Group Calls for IoT-Enabled Toys Ban

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Teddy Bear With Wireless Keyboard In Front Of Computer Screen

A consumer group says Bluetooth or Wi-Fi toys available at major retailers can be easily hacked, potentially enabling a stranger to talk to your child.

Just as the holiday shopping season is about to get underway, a U.K. consumer group is urging authorities to issue a ban on IoT-enabled toys with proven security flaws. The flaws allow the toys to be easily hacked, said the group, which could allow a stranger to communicate with a child.

Which?, a consumer rights group, worked with security researchers over the past year to investigate several popular IoT-connected toys that use Wi-Fi or Bluetooth. The toys are available at major retailers and the group says they contain significant security issues.

The group published its findings on four specific toys: CloudPets, ToyFi Teddy, Furby Connect and I-Que Intelligent Robot. CloudPets, in particular, raised eyebrows with security experts when it was discovered that the manufacturer was storing thousands of unencrypted recordings of kids using the toy in a publicly accessible database.  The company has since deleted that database.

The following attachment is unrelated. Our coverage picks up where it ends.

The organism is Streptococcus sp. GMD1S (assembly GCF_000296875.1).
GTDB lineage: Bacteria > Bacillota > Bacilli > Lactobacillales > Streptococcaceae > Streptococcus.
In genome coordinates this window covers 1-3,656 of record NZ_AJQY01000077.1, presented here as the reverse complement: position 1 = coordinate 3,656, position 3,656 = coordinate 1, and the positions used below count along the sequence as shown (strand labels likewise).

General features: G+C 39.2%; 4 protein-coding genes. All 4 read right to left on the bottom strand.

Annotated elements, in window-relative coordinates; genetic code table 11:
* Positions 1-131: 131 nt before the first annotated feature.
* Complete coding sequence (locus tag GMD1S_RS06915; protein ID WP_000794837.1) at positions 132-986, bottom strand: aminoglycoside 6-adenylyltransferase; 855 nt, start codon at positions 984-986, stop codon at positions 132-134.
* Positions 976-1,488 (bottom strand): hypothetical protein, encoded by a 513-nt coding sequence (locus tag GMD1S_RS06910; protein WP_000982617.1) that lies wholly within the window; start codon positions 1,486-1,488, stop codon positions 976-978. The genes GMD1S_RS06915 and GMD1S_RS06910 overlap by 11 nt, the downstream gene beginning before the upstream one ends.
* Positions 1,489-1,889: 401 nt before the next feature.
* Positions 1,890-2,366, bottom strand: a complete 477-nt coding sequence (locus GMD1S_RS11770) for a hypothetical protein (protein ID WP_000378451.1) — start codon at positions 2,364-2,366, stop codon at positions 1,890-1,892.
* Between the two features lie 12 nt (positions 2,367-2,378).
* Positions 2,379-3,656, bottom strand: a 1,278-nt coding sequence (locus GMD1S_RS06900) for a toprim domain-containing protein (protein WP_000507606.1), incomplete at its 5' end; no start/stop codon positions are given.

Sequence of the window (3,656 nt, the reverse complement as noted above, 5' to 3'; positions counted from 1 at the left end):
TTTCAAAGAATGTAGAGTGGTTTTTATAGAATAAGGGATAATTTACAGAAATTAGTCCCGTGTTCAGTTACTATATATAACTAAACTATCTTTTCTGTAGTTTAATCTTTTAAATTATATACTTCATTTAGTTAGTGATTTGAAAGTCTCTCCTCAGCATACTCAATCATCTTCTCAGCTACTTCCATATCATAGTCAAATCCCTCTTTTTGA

The group said hacking the toys is just too easy, noting that it was a simple thing for someone to pair their device to the toys and talk to the child. They pointed out the toys’ Bluetooth connections are completely unsecured with no need for a password or any other credentials to gain access.

IoT-Enabled Toys Easy to hack

“A person would need hardly any technical know-how to ‘hack’ your child’s toy,” they said in their report, “Bluetooth has a range limit, usually 10 meters, so the immediate concern would be someone with malicious intentions nearby. However, there are methods for extending Bluetooth range, and it’s possible someone could set up a mobile system in a vehicle to trawl the streets hunting for unsecured toys.”

The company said these toys and any others with security vulnerabilities need to be yanked off the market.

Alex Neill, managing director of Home Products and Services at Which?, said: “Connected toys are becoming increasingly popular, but as our investigation shows, anyone considering buying one should apply a level of caution. “Safety and security should be the absolute priority with any toy. If that can’t be guaranteed, then the products should not be sold.”

Sue Walsh

About Sue Walsh

Sue Walsh is a freelance writer and social media manager living in New York City. Her specialties include tech, security and e-commerce. You can follow her on Twitter at @girlfridaygeek.

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